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A prophetic forecast of the effects of the coming of Christ to vindicate His rights, execute judgment upon the wicked, deliver His people and establish His reign in righteousness over the earth.
In the first eight psalms we have presented the principles of God's government ( Ps. 1 ): the counsels of God as to His Anointed - the Messiah ( Ps. 2 ), a world that has rejected God's Anointed, and ignores His government, with the consequent exercises of the godly (Ps. 3-7), until the day of Christ's glory as the Son of Man ( Ps. 8 ).
The principles of God's government being established, we are permitted to see in Psalms 9 and 10 the circumstances in which the godly remnant will be found under the oppression of Antichrist and the godless nations, during the time immediately preceding the coming of Christ to reign.
(vv. 1-2) The godly Jew anticipating the deliverance from all his enemies by the brightness of the Lord's coming, recounts the marvelous works of the Lord, and celebrates the praise of Jehovah as the Most High.
(v. 3) The blessings of the psalm are introduced by the presence of the Lord, and the brightness of His coming in glory. In the days of His humiliation His enemies “went backward and fell to the ground” in His presence; in the day of His coming glory they will not only stumble at His presence, but will stumble and perish.
All that follows in the psalm is the result of Christ's presence. “Thy presence” is the key to the psalm.
(v. 4) The first effect of the presence of the Lord will be to vindicate the godly and maintain their cause. The temporary progress and triumph of evil, whether at the Cross, or during the absence of Christ, or, in a supreme degree, during the last days, might give the impression that God is either indifferent to evil, or powerless to stay its course. The presence of Christ in glory, and the consequent destruction of His enemies, will make it apparent that God has not been indifferent to the way men have treated Christ and those who are His. The remnant not only express what is true for themselves, but what is true of Christ, when they say, “Thou hast maintained my right and my cause.”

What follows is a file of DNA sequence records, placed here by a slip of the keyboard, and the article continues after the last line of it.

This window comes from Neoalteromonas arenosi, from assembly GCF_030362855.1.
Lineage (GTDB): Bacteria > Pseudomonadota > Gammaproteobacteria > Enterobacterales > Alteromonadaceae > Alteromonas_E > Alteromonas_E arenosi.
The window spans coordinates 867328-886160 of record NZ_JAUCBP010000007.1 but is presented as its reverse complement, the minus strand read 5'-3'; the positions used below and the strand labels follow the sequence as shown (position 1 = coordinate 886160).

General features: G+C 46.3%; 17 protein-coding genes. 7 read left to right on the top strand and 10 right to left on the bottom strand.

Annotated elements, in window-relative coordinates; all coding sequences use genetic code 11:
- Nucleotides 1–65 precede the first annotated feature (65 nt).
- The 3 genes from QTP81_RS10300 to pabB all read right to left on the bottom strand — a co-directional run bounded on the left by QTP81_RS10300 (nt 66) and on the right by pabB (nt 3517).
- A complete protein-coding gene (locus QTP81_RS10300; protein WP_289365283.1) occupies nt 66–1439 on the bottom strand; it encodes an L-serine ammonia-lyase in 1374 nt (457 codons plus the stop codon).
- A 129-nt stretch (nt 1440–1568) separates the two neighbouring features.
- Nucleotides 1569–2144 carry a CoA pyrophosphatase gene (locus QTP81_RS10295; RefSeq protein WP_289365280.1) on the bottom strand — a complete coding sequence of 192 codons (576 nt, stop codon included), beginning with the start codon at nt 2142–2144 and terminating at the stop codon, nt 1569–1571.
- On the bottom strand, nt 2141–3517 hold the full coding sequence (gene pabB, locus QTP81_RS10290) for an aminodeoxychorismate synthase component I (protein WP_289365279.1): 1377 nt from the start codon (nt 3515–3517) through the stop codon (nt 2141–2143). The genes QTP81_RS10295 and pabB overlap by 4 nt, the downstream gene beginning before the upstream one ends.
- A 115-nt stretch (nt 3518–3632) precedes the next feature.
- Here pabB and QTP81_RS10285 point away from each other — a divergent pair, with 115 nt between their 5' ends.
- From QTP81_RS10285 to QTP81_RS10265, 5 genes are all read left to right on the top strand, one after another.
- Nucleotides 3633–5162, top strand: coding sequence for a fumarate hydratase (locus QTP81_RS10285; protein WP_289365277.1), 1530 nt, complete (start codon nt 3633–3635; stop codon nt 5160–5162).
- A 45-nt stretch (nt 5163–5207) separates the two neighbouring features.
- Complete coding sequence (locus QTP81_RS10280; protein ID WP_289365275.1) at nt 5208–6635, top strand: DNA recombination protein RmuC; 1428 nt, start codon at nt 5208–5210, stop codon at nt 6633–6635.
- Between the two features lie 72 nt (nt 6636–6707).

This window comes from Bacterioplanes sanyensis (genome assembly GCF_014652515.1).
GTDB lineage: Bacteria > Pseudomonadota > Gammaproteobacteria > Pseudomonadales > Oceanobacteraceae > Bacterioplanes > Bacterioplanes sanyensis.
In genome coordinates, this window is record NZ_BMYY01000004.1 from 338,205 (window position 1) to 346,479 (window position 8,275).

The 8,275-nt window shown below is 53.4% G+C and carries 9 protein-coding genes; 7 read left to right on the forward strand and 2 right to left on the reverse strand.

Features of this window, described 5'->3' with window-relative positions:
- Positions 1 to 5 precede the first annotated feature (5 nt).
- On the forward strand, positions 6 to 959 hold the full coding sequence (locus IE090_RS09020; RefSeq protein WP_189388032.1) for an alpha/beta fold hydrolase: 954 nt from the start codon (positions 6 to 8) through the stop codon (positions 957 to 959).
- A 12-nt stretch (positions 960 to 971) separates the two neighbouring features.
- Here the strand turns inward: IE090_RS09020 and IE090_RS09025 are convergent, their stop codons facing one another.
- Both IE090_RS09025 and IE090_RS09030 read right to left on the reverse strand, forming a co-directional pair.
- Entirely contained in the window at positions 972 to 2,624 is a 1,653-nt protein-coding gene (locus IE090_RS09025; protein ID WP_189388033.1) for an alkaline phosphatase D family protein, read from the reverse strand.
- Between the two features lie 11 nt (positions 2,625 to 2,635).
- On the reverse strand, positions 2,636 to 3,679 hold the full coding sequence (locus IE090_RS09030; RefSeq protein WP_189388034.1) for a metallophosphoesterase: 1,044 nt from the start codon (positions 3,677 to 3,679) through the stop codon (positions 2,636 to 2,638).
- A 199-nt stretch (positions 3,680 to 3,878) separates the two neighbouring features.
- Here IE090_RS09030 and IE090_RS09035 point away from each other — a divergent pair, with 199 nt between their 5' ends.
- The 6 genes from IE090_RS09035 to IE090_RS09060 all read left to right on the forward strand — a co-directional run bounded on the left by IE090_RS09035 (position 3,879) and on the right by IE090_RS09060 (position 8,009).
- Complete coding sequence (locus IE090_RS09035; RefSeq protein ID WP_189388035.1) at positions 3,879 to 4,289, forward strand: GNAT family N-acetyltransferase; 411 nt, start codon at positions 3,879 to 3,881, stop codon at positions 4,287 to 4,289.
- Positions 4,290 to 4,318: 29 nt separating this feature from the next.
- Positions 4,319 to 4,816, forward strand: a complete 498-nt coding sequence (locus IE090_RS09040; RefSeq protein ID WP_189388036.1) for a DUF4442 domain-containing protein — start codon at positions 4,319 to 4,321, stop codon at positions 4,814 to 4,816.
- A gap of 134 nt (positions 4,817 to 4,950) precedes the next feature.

(vv. 5-6) Further effects of the presence of Christ will be the rebuking of the nations and the destruction of Antichrist. The word “wicked” in verse 5 and verse 16 is in the singular and refers to Antichrist, the enemy whose destruction will come to a perpetual end.
(vv. 7-10) Antichrist destroyed, and his reign over, the reign of Christ will be established. His reign will be a rule of righteousness for the whole world. The oppressed will find a refuge in Christ. Those who trust in the Lord, and seek Him, will find they are not forsaken.
(v. 11) Furthermore, the coming of Christ will call forth praise to the Lord in Zion, and a testimony to the Lord among the nations.
(vv. 12-14) This praise and testimony will be rendered by the persecuted and afflicted remnant, to whom the Lord will show mercy in lifting them up from the gates of death to show forth the praise of the Lord in the gates of Zion.
(vv. 15-17) In contrast to the godly, who are raised up for blessing, the nations sink down in the pit they have made. By their rebellion against Christ they have sealed their doom, and the God to whom they refused to be reconciled is made known through judgment. Antichrist (the “wicked” of verse 16) and the nations that follow Antichrist (the “wicked” of verse 17) are turned into Sheol together with all the nations (those outside the sphere of Antichrist) that forget God.
(v. 18) The nations may forget God, but God will not forget the needy and the poor among the nations; their deliverance will be involved in the destruction of the wicked.
(vv. 19-20) In view of the deliverance of the godly the cry goes up for the Lord to arise and act in judgment.
These files are public domain.
Smith, Hamilton. "Commentary on Psalms 9". "Smith's Writings". https://www.studylight.org/
the Fifth Sunday after Epiphany